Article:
Born in 1777, Barbe-Nicole Ponsardin was the daughter of Nicolas Ponsardin, town mayor and owner of the largest textile factory in Reims. In 1798, she married François Clicquot, owner of a champagne house. However, in 1805, he died suddenly from a fever. At the age of 27, she decided to take over from her husband at the head of the company and named it Maison Veuve Clicquot-Ponsardin.
Reconstruction of a Veuve Clicquot riddling rack © Archives Veuve Clicquot
A real visionary, she acquired over 40 hectares of superior quality vines for the company’s winegrowing estate. In 1810, she created the first vintage in Champagne. Then, after a comet passed close to earth in 1811, she produced a high quality wine named ‘Le vin de la comète’ (The comet wine). This established her name on the international market and cemented the brand’s reputation. She remained loyal to the comet, featuring it on the corks.
Despite the wars in Europe, Veuve Clicquot’s fighting spirit enabled her to develop markets abroad. When she learned of the coalition victory over Napoleon in 1814, she shipped 10 550 bottles to St. Petersburg. It was such a success that she was unable to fulfil all the orders. The quantity shipped continued to grow reaching some 280 000 bottles in 1821.
Veuve Clicquot yellow label (1877-1880) © Veuve Clicquot / Xavier Lavictoire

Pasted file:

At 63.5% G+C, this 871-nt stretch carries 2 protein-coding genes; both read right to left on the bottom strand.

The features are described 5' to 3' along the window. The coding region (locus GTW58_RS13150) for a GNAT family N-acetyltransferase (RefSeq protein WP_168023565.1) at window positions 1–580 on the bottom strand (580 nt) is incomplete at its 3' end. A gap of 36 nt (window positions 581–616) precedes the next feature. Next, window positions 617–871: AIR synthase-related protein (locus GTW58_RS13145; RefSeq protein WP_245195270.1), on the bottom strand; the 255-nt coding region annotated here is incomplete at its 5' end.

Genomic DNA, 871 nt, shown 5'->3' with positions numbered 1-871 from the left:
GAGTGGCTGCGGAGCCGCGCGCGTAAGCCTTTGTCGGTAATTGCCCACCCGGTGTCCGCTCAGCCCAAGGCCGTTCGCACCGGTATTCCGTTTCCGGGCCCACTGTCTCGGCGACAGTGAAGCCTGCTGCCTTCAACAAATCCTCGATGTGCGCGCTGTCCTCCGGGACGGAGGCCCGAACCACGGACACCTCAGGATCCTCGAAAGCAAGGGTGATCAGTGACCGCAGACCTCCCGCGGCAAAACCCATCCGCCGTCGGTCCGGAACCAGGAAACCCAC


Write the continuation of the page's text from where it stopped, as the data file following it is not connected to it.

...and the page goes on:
Always seeking to improve the quality of the champagne, in 1816, Madame Clicquot and the Swabian Anton von Müller designed the first riddling rack to make perfectly clear wine. Riddling is still part of the process of winemaking today. It involves inclining bottles of wine neck down in the holes bored in the rack and rotating them a quarter or an eighth of a turn daily. This allows the sediment of yeasts to collect in the neck of the bottle for easier expulsion when the wine is disgorged. In 1818, she created the first blended rosé champagne by adding red wine from her Bouzy vineyards to white wine from Champagne. Other producers simply added a mixture made from elderberries. Such audacity and creativity gave Madame Clicquot the nickname the ‘great lady of Champagne’.
In 1841, at the age of 64, she stepped down as head of the company and retired to the Château de Boursault where she passed away in 1866. The company continued its expansion while seeking to perfect the quality of the wines. In 1987, the house became part of the LVMH Moët Hennessy Louis Vuitton Group, a world leader in luxury goods.
Box made from leftover grape skins © Veuve Clicquot / Frédéric Maurel
Anecdote : “Nothing is lost, everything can be transformed!”
Clicquot has been driving innovation to package its bottles. In 2013, it created the first biodegradable packaging from potato starch. Two years later, in 2015, it started using the leftover skins of pressed grapes to make contemporary eco-friendly boxes for its famous yellow label bottles.